Seventy five years ago this week, millions of ordinary Americans were convinced that the world was coming to an end. They came to this conclusion, not because Hitler was rattling his sabers in Europe and the entire world teetered on the verge of war. Rather, these fears were fueled by a broadcast aired from a small CBS radio studio in New York City.
Orson Welles took to the airways on October 30, 1938 as the usual host of the Mercury Theater, and using the science fiction book, War of the Worlds as his script, described in dramatic and fictional detail – with that unmistakable voice of his – how Martians had invaded Earth, landing in Grover Mills, New Jersey.
There were 32 million radio listeners that evening, and none with 24-hour news, Twitter, Google, or text messages to learn from the world around them. Thus, the nation was thrown into a terrifying hysteria that simply could not be duplicated today. Telephone lines were clogged; police stations were overrun; anxious mobs filled the streets; churches ran over with impromptu prayer meetings; and citizens barricaded and armed themselves.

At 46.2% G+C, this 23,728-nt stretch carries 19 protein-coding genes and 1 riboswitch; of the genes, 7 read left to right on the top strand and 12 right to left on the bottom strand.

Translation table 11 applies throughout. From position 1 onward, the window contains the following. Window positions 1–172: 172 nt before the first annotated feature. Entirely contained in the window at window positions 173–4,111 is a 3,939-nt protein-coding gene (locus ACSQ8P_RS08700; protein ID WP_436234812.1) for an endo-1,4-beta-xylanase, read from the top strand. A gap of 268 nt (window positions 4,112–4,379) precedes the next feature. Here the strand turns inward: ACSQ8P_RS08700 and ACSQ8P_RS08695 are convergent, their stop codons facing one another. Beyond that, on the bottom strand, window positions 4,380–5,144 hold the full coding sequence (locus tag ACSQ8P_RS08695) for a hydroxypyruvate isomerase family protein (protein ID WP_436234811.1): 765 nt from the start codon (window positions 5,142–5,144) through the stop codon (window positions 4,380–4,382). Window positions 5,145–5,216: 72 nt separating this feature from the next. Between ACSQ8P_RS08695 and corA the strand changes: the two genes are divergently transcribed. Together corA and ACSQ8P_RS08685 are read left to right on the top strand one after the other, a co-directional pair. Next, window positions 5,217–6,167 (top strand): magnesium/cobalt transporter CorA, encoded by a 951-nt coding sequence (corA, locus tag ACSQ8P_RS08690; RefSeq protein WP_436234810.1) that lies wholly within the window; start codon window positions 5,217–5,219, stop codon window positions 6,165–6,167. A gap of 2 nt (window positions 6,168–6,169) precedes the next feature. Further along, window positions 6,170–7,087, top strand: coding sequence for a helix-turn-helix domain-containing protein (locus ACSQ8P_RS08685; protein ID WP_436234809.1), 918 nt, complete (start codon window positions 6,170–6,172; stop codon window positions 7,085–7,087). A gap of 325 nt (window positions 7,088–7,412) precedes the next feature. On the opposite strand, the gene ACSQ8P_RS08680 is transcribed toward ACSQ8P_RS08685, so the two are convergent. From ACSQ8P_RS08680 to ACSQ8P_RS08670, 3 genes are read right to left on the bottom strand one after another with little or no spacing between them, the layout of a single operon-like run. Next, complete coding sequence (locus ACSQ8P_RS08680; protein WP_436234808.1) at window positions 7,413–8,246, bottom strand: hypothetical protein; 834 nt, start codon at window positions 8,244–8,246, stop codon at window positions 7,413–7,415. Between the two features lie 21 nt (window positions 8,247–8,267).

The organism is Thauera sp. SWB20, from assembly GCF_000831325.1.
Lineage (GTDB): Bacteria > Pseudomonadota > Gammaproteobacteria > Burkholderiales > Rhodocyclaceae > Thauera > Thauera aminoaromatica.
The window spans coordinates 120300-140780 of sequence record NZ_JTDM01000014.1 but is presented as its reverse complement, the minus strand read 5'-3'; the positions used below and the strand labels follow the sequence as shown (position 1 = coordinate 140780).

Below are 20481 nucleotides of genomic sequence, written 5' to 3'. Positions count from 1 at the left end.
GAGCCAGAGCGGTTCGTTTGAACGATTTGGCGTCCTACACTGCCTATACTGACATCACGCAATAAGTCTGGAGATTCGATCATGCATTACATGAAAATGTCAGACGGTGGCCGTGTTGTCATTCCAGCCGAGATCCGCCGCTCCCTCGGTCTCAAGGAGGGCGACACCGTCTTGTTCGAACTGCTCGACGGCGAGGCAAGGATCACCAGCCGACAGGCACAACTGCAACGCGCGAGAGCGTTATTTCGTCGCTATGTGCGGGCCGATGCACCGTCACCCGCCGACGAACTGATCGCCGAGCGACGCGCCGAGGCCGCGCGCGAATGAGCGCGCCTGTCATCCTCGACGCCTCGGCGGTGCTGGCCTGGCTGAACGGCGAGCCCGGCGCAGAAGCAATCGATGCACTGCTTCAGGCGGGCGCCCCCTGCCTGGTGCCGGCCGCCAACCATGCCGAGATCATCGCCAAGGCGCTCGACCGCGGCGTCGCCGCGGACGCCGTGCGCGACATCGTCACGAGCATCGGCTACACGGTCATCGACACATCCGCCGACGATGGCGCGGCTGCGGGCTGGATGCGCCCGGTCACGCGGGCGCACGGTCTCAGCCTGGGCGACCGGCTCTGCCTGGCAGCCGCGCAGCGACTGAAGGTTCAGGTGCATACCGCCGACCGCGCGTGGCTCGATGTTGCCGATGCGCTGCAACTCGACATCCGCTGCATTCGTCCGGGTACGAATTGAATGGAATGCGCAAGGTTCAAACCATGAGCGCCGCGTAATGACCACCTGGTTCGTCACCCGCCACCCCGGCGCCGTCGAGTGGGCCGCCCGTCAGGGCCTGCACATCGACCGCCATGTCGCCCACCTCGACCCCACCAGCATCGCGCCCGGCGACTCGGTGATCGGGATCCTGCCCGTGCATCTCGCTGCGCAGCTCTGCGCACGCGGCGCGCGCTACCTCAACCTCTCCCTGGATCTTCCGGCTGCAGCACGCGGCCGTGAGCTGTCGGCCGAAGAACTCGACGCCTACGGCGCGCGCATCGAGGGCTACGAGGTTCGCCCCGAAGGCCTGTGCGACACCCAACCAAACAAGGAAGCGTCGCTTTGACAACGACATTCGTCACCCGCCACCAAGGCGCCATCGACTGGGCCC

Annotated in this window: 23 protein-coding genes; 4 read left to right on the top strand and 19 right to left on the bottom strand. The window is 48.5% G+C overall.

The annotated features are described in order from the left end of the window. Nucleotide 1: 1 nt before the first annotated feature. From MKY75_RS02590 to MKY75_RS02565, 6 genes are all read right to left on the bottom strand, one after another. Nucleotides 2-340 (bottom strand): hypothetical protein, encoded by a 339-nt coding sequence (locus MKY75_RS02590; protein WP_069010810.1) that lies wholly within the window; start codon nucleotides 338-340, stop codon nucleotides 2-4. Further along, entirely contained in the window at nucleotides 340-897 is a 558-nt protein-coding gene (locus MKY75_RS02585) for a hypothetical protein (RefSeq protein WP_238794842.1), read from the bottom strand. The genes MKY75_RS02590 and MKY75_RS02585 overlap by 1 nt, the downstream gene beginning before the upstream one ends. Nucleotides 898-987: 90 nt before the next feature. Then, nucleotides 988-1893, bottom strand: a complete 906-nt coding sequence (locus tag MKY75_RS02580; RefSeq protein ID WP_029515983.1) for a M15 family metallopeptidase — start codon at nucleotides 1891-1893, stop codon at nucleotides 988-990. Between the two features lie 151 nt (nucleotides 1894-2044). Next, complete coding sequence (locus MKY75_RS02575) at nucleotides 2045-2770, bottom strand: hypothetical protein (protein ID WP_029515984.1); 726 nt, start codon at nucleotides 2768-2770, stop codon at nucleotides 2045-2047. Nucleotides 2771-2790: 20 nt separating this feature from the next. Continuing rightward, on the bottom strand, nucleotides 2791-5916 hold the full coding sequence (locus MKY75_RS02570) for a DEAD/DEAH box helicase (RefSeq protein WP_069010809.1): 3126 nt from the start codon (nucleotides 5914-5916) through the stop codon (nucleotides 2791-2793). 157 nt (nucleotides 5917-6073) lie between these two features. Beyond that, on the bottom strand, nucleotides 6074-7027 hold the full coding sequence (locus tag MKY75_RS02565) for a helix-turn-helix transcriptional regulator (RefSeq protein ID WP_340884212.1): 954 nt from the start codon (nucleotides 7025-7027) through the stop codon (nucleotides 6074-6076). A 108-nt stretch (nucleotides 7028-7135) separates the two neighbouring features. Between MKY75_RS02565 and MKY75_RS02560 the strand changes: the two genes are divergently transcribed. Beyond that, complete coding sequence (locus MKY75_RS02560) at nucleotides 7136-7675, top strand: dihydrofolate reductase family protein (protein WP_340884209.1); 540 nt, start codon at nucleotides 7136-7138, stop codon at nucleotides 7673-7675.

There is a Christian equivalent to this kind of unnerving fear and panic. It pours from radio and television stations, podcasts and pulpits, from books, periodicals, and websites. The oft-presented Christian version of the Apocalypse is initiated not by a Martian invasion, but by Jesus’ violent and destructive return to earth.
“Jesus is coming back!” they say. “There will be few survivors, but if you do survive the initial onslaught, you will be left behind to suffer the vengeance of the glory of the Lord, as he tramples ‘out the vintage where the grapes of wrath are stored.’” These Orson Welleses of our day sell millions of fictional books, movies, computer games, CDs, audios, videos, T-shirts, calendars, and greeting cards with their shrink-wrapped, pre-packaged, fear-mongering.